I get more done when I recognize that I am not going to be able to cook three meals a day for myself (and not even one consistently if I'm working from scratch) because I can plan around this. At university, I have a meal plan. That keeps me fed. At home, I cook a large pot of something once or twice a week and eat it until it's gone (then stare sadly at the pot which no longer contains food because I am hungry and there is not a food.) This doesn't work as well as the meal plan does, but it works much better than believing that if I just try one more time, I can cook three meals a day. Because I am spending less time trying to make food happen and more time fed, I can get more other things done too!

I get more done when I recognize that I do, in fact, need to stim and probably shouldn't be faking eye contact all the time. (No, really. Letting myself flap and rock made the difference between always absolutely needing 10 hours of sleep per night with people being able to tell the difference if I got "only" 8-9 hours of sleep one night and my being completely fine with 9 hours as a regular thing and OK with 7-8 occasionally.)

I get more done when I recognize that I am not going to work 40 hours in a week. (I'm going to suggest that anyone who's ever seen my class schedule not run the numbers for this statement, because you will be at least as confused as I am by how this works. I'm pretty confused even while knowing from experience that it somehow does.) I get more done because I'm not staring at whatever my work should be and not recovering when I burn through my mental energy in two to three hours. I rest for several hours and can sometimes (not always, but sometimes) get a second good shift of an hour or three writing things that needed to be written, doing homework, reading for classes, preparing to teach, editing work before I submit it somewhere, or reading for the purposes of my writing. That's more done than when I tried to work straight through, just to be clear. Less time total that looks like work, but quite a bit more done and similar amounts of time that are actually work.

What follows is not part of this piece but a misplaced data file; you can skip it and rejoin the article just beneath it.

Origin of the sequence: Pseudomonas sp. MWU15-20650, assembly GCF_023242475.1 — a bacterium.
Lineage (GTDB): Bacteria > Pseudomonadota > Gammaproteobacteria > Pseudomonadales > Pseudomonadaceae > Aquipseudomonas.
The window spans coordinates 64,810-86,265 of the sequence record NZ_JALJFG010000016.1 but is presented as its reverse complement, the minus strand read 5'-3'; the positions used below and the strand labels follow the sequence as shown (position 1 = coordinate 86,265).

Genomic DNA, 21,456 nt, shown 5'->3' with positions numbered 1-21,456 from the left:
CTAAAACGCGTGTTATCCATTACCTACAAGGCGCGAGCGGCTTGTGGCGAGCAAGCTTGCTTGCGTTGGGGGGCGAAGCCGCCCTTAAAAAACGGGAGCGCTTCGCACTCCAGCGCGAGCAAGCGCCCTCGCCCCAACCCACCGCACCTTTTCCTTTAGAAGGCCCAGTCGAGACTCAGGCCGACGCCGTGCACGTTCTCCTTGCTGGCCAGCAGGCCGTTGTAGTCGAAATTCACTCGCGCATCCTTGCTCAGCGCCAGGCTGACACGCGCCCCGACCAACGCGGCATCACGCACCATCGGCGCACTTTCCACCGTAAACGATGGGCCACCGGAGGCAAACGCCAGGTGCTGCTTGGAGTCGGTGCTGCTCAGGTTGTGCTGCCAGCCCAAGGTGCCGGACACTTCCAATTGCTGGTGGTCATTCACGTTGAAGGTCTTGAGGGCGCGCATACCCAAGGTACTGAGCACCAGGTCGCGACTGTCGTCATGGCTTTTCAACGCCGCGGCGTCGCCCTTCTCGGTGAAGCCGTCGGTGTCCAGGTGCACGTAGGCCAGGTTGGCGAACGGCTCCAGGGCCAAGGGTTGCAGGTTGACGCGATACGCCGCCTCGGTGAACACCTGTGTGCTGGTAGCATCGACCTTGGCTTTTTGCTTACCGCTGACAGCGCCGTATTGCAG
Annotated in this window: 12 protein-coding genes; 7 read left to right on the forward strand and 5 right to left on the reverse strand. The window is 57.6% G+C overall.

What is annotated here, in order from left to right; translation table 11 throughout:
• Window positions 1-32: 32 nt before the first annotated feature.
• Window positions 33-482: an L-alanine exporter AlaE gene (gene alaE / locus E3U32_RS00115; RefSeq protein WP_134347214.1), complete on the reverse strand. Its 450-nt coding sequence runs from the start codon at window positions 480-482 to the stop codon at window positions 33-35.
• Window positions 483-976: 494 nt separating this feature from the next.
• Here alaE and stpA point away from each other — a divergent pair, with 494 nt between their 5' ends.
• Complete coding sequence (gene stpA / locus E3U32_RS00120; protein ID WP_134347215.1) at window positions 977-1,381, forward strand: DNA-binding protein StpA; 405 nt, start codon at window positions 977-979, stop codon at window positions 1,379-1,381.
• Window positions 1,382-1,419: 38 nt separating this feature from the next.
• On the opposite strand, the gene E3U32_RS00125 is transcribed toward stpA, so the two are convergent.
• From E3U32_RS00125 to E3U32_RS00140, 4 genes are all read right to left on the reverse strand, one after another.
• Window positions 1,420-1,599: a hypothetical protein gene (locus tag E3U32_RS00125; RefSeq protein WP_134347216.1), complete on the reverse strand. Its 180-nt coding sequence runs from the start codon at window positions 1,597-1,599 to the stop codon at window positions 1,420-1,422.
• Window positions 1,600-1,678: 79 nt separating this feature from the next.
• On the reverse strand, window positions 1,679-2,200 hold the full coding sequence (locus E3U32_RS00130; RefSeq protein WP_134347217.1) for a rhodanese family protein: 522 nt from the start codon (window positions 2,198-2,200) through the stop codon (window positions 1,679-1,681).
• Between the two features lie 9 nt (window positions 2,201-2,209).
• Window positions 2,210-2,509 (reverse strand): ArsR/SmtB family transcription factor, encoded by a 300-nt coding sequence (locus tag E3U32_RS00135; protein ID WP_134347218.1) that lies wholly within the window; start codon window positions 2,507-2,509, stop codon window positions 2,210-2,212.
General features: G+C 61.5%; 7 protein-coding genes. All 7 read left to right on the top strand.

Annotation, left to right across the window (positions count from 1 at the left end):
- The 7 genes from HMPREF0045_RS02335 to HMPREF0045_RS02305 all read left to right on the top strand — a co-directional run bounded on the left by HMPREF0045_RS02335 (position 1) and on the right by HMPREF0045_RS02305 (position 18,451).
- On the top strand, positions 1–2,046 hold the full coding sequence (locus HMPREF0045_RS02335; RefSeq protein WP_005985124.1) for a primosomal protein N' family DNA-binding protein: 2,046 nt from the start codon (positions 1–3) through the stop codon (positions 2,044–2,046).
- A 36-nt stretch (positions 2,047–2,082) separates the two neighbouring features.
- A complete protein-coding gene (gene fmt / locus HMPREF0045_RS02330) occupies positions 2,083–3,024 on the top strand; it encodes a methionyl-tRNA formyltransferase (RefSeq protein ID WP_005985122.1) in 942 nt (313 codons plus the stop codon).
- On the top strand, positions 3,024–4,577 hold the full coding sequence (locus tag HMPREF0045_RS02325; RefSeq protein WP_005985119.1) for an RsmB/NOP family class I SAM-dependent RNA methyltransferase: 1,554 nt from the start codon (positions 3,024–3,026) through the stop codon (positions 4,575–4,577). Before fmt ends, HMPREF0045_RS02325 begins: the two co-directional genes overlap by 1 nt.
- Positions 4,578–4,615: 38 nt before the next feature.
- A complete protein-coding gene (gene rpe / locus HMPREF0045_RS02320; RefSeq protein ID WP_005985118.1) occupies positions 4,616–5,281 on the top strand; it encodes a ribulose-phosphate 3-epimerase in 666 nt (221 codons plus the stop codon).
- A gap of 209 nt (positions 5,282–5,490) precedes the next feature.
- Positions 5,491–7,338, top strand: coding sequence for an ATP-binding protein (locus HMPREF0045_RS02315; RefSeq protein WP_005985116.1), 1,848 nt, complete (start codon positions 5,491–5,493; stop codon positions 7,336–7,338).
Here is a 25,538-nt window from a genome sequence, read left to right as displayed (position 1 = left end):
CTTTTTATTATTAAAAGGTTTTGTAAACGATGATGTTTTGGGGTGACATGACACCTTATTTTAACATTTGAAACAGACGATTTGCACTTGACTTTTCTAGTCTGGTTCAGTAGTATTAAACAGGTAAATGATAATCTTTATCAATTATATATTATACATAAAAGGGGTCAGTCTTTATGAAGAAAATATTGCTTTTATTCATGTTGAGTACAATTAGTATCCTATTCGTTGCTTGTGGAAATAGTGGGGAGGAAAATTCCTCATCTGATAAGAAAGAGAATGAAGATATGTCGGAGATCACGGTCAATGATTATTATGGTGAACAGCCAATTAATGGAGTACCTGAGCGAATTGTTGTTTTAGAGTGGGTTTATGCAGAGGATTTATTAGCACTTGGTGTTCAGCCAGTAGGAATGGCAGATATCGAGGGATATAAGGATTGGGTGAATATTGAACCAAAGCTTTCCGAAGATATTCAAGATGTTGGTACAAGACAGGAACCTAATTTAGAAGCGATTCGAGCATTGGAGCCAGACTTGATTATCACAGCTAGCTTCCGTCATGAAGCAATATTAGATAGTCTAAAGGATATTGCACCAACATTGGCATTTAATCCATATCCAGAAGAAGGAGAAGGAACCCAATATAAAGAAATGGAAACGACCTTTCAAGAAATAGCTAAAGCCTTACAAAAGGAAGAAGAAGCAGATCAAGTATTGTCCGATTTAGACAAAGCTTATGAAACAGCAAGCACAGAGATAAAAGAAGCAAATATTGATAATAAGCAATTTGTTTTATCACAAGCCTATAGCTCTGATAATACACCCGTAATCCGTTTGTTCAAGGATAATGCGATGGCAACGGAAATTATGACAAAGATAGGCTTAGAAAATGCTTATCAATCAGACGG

I get more done when I recognize that I can't do a hackathon or any other kind of event that involves working for a marathon amount of time at a sprint level of intensity while going short on sleep. (Actually any event or combination of events that puts me short on sleep for more than a night or two is usually out regardless of intensity, and it's definitely not happening during the semester.) Making myself ill over the weekend by burning myself out to the tune of needing two or three days completely off to recover... when the next day is Monday? Yeah, I can't do that. (Seriously, do you think I'm going to gain the ability to work a 40 hour week by putting all 40 hours onto 2 days?) A more extreme version of the work model that already doesn't work for me only fails more obviously. 

I have better class participation when I don't try to force speech until it's gone, then fall silent because if I had something to say I'd be able to say it. Switching to writing when speech gives out means I can keep participating, that I can show what I know and help my classmates when they are having trouble, and that I can ask questions if I need help. Switching to writing at the point that writing is simply easier overall lets me save energy so that speech might not even give out entirely! That comes in handy if I have sports practice after class, or if I'm going anywhere that doesn't have a white board. 

I have a better time on vacation when I recognize that I'm not going to enjoy speeding from activity to activity at a breakneck pace and will eventually melt down if I try. I still want a calm hour alone on my computer in the morning and similar at night. (I also wake up earlier than my family by enough that it's really easy for me to get that morning hour.) So I bring my laptop on vacation, even if I'm not planning to work, even though the others don't. 

I can't stop you from believing that I'm limiting myself (as opposed to recognizing limits that are already there and being happier and healthier while doing more things I care about because I'm not banging my head against the stuff I can't do.) I can, however, explain so that 1) I remind myself that I'm doing what works for me, and 2) others like me can read that they are not alone.


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I reserve the right to delete for personal attacks, derailing, dangerous comparisons, bigotry, and generally not wanting my blog to be a platform for certain things. As long as we stay within those ranges, discussion is AWESOME.